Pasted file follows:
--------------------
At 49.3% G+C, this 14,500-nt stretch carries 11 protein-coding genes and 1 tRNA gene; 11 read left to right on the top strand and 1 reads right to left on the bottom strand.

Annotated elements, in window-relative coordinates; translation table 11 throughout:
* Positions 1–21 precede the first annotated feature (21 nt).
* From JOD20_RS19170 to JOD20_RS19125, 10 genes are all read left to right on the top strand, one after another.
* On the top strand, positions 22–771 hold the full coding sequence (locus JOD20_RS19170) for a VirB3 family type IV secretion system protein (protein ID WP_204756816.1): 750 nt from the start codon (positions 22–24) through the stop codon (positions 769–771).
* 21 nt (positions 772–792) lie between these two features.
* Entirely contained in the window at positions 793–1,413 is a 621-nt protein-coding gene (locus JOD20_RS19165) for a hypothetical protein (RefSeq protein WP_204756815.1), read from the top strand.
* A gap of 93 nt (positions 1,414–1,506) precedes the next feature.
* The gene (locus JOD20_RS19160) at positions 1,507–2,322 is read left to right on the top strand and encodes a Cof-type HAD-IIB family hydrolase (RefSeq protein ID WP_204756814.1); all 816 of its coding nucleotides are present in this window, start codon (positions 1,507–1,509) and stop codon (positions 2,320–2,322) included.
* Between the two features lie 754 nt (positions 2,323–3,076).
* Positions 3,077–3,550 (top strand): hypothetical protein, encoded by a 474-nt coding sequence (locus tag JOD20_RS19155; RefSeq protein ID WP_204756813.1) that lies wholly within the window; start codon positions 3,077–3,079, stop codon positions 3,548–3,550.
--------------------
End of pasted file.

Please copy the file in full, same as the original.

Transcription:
At 49.3% G+C, this 14,500-nt stretch carries 11 protein-coding genes and 1 tRNA gene; 11 read left to right on the top strand and 1 reads right to left on the bottom strand.

Annotated elements, in window-relative coordinates; translation table 11 throughout:
* Positions 1–21 precede the first annotated feature (21 nt).
* From JOD20_RS19170 to JOD20_RS19125, 10 genes are all read left to right on the top strand, one after another.
* On the top strand, positions 22–771 hold the full coding sequence (locus JOD20_RS19170) for a VirB3 family type IV secretion system protein (protein ID WP_204756816.1): 750 nt from the start codon (positions 22–24) through the stop codon (positions 769–771).
* 21 nt (positions 772–792) lie between these two features.
* Entirely contained in the window at positions 793–1,413 is a 621-nt protein-coding gene (locus JOD20_RS19165) for a hypothetical protein (RefSeq protein WP_204756815.1), read from the top strand.
* A gap of 93 nt (positions 1,414–1,506) precedes the next feature.
* The gene (locus JOD20_RS19160) at positions 1,507–2,322 is read left to right on the top strand and encodes a Cof-type HAD-IIB family hydrolase (RefSeq protein ID WP_204756814.1); all 816 of its coding nucleotides are present in this window, start codon (positions 1,507–1,509) and stop codon (positions 2,320–2,322) included.
* Between the two features lie 754 nt (positions 2,323–3,076).
* Positions 3,077–3,550 (top strand): hypothetical protein, encoded by a 474-nt coding sequence (locus tag JOD20_RS19155; RefSeq protein ID WP_204756813.1) that lies wholly within the window; start codon positions 3,077–3,079, stop codon positions 3,548–3,550.